"the new procedures in CPR Pt 45.41 – Pt 45.43 and corresponding section 25C of the Costs Practice Direction; CPR Pt 63, Section V Patents County Court, consisting of CPR Pt 63.17 – 63.26; and Section V of the Practice Direction 63 – Intellectual Property Claims paragraphs 27 – 31, did not apply to existing cases. This case is of course one such albeit only by a matter of a couple of weeks."
“this is the first contested application to transfer a case between the High Court and the Patents County Court since the new provisions came in on 1st October 2010. Nevertheless I am sure that guidance can be obtained from the cases decided prior to 1st October 2010, always bearing in mind that the legislative framework when they were decided was not exactly the same as it is now.”
“(i) the financial position of the parties (s289(2) 1988 Act). This includes but is not limited to considering whether a party can only afford to bring or defend the claim in a patents county court (para 9.1(1) Practice Direction 30). This factor is closely related to access to justice. The Patents County Court was set up to assist small and medium sized enterprises in enforcing and litigating intellectual property disputes. Guidance on the nature of these enterprises can be found from the Commission Recommendation 2003/361/EC.(ii) whether the claim is appropriate to be determined by a patents county court. This involves considering:(a) the value of the claim, including the value of an injunction and the amount in dispute. (para 9.1(2)(a) Practice Direction 30 and CPR 30.3(a))(b) the complexity of the issues (para 9.1(2)(b) Practice Direction 30 and CPR 30.3(d))(c) the estimated length of the trial. (para 9.1(2)(c) Practice Direction 30). Related to this is CPR 30.3(b) - whether it would be more convenient or fair for hearings (including the trial) to be held in some other court.(iii) the importance of the outcome of the claim to the public in general (CPR 30.3(e)) albeit that a case raising an important question of fact or law need not necessarily be transferred to the Patents Court (s289(2) 1988 Act).”
“for the purposes of considering transfers, the assessment of the value of a claim and the value of an injunction is intended to reflect commercial realities. It is not intended to involve fine questions of causation or remoteness of damage. Accordingly as it stands before me this claim is one with a value measured as a substantial part of $24 Million per year. I note also that the patent has just over two years left before expiry.”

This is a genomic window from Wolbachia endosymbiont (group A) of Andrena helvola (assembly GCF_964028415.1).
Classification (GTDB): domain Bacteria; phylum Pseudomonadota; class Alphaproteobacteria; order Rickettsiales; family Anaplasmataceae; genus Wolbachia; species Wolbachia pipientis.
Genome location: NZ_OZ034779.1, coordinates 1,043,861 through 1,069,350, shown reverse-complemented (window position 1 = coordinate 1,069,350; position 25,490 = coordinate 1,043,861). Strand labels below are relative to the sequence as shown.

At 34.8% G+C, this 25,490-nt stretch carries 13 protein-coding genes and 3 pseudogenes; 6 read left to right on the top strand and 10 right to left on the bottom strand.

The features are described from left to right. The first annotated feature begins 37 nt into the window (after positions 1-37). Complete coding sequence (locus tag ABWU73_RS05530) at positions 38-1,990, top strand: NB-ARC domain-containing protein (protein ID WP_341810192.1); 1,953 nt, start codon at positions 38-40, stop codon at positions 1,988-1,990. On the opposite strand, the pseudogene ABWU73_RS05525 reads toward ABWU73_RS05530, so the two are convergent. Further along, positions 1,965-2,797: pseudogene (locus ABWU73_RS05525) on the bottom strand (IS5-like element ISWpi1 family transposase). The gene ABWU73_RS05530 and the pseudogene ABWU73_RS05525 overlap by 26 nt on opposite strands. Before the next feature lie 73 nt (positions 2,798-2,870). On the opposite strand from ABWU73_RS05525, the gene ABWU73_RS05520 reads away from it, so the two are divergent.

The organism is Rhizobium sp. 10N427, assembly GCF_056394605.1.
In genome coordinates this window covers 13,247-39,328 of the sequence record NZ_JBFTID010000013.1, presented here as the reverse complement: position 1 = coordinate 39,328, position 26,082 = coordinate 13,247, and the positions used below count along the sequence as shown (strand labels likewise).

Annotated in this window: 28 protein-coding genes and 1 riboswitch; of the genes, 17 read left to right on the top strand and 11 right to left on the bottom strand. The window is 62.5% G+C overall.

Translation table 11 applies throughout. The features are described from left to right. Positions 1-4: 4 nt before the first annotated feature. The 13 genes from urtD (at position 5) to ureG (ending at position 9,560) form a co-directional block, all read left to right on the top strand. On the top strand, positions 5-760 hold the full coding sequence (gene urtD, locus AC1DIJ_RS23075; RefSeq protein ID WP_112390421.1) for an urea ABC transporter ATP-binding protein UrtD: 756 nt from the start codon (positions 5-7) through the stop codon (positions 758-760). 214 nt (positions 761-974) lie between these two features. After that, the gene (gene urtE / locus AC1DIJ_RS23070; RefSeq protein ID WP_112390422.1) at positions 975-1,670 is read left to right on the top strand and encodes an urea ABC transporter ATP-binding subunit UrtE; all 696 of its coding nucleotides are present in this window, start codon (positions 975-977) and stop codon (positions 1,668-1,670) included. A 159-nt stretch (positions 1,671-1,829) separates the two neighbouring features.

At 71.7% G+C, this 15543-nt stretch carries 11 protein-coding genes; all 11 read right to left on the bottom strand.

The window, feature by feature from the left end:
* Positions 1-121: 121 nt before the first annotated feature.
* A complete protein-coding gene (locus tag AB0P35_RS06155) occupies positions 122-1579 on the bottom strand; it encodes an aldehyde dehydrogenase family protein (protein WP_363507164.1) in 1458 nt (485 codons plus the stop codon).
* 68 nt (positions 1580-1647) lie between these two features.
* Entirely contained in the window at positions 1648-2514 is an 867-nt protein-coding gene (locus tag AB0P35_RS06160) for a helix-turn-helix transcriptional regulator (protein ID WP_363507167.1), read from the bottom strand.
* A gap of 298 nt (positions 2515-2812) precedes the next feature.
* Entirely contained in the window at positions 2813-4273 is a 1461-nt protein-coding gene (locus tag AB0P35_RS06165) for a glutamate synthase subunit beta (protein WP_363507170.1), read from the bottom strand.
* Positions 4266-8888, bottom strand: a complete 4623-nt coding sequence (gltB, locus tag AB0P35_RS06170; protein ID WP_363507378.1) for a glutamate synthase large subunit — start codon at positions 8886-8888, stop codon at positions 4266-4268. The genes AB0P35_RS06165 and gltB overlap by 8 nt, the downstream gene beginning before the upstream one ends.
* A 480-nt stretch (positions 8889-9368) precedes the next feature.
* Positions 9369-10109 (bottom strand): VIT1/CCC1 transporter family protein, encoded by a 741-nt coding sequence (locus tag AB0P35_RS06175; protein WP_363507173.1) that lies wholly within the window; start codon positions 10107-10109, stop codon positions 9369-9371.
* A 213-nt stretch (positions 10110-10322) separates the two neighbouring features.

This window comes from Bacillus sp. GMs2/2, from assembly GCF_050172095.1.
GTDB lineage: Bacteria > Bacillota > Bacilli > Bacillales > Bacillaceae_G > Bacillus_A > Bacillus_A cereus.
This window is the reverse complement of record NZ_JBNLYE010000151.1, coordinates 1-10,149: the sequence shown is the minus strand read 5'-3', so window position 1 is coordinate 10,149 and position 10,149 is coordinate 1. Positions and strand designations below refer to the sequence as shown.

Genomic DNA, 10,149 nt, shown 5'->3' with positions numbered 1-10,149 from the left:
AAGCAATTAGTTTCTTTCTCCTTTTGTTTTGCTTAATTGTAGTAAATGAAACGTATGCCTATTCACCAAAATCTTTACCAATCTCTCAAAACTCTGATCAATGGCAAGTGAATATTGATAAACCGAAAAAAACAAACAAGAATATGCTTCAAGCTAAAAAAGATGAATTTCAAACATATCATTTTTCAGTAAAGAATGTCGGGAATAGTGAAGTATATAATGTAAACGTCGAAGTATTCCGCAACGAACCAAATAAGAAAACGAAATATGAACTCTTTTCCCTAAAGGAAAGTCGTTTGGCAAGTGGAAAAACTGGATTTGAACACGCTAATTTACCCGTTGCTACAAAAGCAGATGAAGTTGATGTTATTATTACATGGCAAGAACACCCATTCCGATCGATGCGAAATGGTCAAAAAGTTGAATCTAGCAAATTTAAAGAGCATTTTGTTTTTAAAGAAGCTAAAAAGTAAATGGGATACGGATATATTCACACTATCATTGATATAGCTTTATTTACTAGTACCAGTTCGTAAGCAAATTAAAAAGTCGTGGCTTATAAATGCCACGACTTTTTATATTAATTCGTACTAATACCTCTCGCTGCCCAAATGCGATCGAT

“Although this is a factor in High Court / County Court transfers generally, in the Patents County Court the effect of the 1988 Act is that a case raising an important question of fact or law need not necessarily be transferred. However that does not make importance irrelevant altogether.”
“The conundrum on this application is that I have no doubt the case is entirely suitable to be tried in the Patents County Court from the point of view of the issues arising and the case management machinery necessary to deal with them. The balance I have to draw would have been more difficult if the delay point was still live but that was sorted out during the hearing and I can transfer this case safe in the knowledge that I am not building in major delays by doing so.
"The value of the case on the evidence as it stands points in favour of the High Court and the financial position of the parties does so as well. It might be asked why a case which could readily be decided in this court using the procedures now available should not be heard here. Why does value matter? The answer in my judgment is to emphasise what the Patents County Court was set up to achieve. The decisive factor is that the court was set up to ensure that small and medium sized enterprises, and private individuals, were not deterred from innovation by the potential cost of litigation to safeguard their rights. With the new procedures in place I intend to devote my energies to making them work in order to achieve that objective. However this is not the case in which to do it.”